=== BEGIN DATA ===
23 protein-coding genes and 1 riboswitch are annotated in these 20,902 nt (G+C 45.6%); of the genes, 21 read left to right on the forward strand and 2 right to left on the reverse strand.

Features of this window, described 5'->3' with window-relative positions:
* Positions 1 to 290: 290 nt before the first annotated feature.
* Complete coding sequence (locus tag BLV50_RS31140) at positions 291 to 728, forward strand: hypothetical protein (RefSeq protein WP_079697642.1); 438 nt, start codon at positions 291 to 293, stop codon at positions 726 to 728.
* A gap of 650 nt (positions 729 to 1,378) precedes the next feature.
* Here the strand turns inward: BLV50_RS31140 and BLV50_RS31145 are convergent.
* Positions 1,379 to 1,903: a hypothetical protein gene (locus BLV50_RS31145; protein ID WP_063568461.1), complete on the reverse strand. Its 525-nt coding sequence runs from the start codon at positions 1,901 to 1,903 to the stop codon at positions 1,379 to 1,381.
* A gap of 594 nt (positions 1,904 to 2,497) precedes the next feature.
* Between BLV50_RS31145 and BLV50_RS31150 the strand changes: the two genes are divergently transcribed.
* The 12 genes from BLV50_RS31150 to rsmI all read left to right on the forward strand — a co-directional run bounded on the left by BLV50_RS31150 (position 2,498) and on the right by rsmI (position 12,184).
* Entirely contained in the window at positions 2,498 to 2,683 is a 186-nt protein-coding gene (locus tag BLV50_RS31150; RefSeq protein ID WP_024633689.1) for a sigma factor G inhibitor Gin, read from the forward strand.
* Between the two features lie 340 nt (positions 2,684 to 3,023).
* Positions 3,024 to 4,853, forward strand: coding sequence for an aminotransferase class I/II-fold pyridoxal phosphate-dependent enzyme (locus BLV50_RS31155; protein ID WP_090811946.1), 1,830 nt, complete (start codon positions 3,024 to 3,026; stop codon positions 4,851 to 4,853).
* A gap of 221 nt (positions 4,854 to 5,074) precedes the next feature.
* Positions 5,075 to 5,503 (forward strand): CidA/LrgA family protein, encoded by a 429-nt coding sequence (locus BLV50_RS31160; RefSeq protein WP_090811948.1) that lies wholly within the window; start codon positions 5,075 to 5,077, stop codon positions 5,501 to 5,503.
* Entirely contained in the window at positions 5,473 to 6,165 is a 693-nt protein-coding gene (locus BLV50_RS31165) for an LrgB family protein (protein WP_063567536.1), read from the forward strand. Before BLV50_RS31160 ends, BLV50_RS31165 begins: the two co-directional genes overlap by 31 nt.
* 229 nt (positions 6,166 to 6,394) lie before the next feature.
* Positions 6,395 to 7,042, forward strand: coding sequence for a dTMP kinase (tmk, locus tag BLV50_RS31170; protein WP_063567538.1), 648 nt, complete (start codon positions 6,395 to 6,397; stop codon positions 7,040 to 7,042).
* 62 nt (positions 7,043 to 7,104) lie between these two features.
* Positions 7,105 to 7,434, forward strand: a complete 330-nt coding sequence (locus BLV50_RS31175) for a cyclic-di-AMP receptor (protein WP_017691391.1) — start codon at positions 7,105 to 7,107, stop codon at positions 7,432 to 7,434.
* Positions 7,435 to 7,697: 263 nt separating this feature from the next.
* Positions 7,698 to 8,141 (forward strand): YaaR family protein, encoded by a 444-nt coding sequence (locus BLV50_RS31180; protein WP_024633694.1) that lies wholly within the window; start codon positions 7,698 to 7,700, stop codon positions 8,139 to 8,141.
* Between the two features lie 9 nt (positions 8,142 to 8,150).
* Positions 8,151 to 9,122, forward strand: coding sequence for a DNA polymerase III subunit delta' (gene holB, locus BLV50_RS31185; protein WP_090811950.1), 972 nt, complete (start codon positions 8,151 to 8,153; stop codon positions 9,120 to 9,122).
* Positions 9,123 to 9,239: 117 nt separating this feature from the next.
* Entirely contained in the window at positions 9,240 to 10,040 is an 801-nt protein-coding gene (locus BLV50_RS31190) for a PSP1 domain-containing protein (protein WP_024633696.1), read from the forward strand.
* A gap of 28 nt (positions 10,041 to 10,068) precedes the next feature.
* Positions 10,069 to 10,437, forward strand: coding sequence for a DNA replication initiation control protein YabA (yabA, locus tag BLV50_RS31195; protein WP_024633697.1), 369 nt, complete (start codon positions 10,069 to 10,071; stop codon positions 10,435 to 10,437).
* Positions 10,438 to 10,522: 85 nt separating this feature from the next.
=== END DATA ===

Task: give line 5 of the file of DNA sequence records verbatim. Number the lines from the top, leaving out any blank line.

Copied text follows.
* A gap of 650 nt (positions 729 to 1,378) precedes the next feature.